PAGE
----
Kenya Rolls Out Study On Early Detection Of Psychosis

Kenya has rolled out a study to interrogate people at risk of developing psychosis and unveiled an advanced technology to pick out brain activity indicative of the condition, a scientist has said.

“We have seen a lot of people on our streets who have Schizophrenia and our leading mental health institution -Mathari Hospital in Nairobi is recording high numbers of people with psychosis,” said David Ndetei, the founding director of Nairobi-based Africa Mental Health Research and Training Foundation (AMHRTF), during the launch in Nairobi. He stated that the study is essential because Schizophrenia is a debilitating condition that becomes hard to treat once it takes a chronic form. The study will screen at least 12,000 people aged 17-30 in urban and peri-urban areas to spotlight risk factors associated with psychosis and subsequently inform preventive interventions.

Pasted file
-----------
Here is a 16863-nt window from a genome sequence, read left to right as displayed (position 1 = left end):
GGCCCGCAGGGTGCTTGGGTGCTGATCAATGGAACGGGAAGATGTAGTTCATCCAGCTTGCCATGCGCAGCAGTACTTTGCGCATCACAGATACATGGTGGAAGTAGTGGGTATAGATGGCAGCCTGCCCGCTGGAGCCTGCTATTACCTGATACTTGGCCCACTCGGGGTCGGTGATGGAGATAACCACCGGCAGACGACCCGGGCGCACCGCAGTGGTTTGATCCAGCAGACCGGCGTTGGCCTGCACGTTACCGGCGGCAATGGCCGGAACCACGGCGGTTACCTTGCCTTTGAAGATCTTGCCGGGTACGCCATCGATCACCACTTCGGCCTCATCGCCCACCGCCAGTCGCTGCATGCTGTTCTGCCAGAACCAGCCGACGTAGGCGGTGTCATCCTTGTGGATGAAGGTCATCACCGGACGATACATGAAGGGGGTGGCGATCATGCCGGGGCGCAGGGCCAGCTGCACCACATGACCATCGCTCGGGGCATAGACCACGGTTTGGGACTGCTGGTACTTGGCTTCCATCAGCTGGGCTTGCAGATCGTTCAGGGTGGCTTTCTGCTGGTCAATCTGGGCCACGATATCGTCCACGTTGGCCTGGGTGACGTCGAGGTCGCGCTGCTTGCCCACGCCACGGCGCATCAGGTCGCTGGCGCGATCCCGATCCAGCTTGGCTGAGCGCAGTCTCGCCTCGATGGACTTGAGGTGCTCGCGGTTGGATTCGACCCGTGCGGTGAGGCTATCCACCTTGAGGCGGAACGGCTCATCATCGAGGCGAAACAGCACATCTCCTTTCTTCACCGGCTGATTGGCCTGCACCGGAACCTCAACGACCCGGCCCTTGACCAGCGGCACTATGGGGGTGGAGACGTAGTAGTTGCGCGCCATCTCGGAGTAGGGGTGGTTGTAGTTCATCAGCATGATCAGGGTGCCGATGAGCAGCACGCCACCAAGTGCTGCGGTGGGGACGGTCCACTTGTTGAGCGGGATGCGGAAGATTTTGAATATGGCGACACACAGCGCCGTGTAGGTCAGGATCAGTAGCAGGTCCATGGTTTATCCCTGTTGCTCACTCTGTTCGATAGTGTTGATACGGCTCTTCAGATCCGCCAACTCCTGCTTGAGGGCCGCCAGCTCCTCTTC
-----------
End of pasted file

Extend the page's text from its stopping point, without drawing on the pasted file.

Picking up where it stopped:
The project has received funding to the tune of Ksh. 370 million shillings (about 3 million U.S. dollars) with the results expected to be released in two years. Psychosis is a state of mind where a person has lost perception of reality and begins to hear voices that are not in existence and believe in things that are not true, according to Daniel Mamah, the principal researcher for the study. “Schizophrenia is a form of psychosis. Some of the known causes of psychosis include genetics and drug-induced psychosis such as the use of marijuana. The study will help us learn more associated risk factors,” Mamah said.

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